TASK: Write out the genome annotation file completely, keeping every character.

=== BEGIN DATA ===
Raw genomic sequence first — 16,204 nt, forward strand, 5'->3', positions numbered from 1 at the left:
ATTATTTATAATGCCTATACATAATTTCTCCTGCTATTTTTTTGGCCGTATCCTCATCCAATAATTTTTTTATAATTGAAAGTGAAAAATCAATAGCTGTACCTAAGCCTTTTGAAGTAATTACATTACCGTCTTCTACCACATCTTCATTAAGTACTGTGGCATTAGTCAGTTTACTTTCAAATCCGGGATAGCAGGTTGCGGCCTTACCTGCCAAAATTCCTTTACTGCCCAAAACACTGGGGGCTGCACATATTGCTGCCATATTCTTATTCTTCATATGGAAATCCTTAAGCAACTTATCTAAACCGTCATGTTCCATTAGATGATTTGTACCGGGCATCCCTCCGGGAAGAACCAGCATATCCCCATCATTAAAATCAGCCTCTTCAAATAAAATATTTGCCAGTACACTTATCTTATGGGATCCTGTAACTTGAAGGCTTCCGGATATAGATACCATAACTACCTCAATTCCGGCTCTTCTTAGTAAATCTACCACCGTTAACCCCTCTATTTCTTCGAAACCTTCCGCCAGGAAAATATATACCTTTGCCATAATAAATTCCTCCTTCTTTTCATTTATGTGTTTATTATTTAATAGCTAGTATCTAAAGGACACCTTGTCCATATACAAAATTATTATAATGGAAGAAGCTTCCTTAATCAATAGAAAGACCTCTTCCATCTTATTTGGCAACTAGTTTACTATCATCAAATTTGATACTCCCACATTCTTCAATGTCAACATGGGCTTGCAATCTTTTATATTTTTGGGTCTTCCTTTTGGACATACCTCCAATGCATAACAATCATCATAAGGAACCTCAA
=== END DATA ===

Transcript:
Raw genomic sequence first — 16,204 nt, forward strand, 5'->3', positions numbered from 1 at the left:
ATTATTTATAATGCCTATACATAATTTCTCCTGCTATTTTTTTGGCCGTATCCTCATCCAATAATTTTTTTATAATTGAAAGTGAAAAATCAATAGCTGTACCTAAGCCTTTTGAAGTAATTACATTACCGTCTTCTACCACATCTTCATTAAGTACTGTGGCATTAGTCAGTTTACTTTCAAATCCGGGATAGCAGGTTGCGGCCTTACCTGCCAAAATTCCTTTACTGCCCAAAACACTGGGGGCTGCACATATTGCTGCCATATTCTTATTCTTCATATGGAAATCCTTAAGCAACTTATCTAAACCGTCATGTTCCATTAGATGATTTGTACCGGGCATCCCTCCGGGAAGAACCAGCATATCCCCATCATTAAAATCAGCCTCTTCAAATAAAATATTTGCCAGTACACTTATCTTATGGGATCCTGTAACTTGAAGGCTTCCGGATATAGATACCATAACTACCTCAATTCCGGCTCTTCTTAGTAAATCTACCACCGTTAACCCCTCTATTTCTTCGAAACCTTCCGCCAGGAAAATATATACCTTTGCCATAATAAATTCCTCCTTCTTTTCATTTATGTGTTTATTATTTAATAGCTAGTATCTAAAGGACACCTTGTCCATATACAAAATTATTATAATGGAAGAAGCTTCCTTAATCAATAGAAAGACCTCTTCCATCTTATTTGGCAACTAGTTTACTATCATCAAATTTGATACTCCCACATTCTTCAATGTCAACATGGGCTTGCAATCTTTTATATTTTTGGGTCTTCCTTTTGGACATACCTCCAATGCATAACAATCATCATAAGGAACCTCAA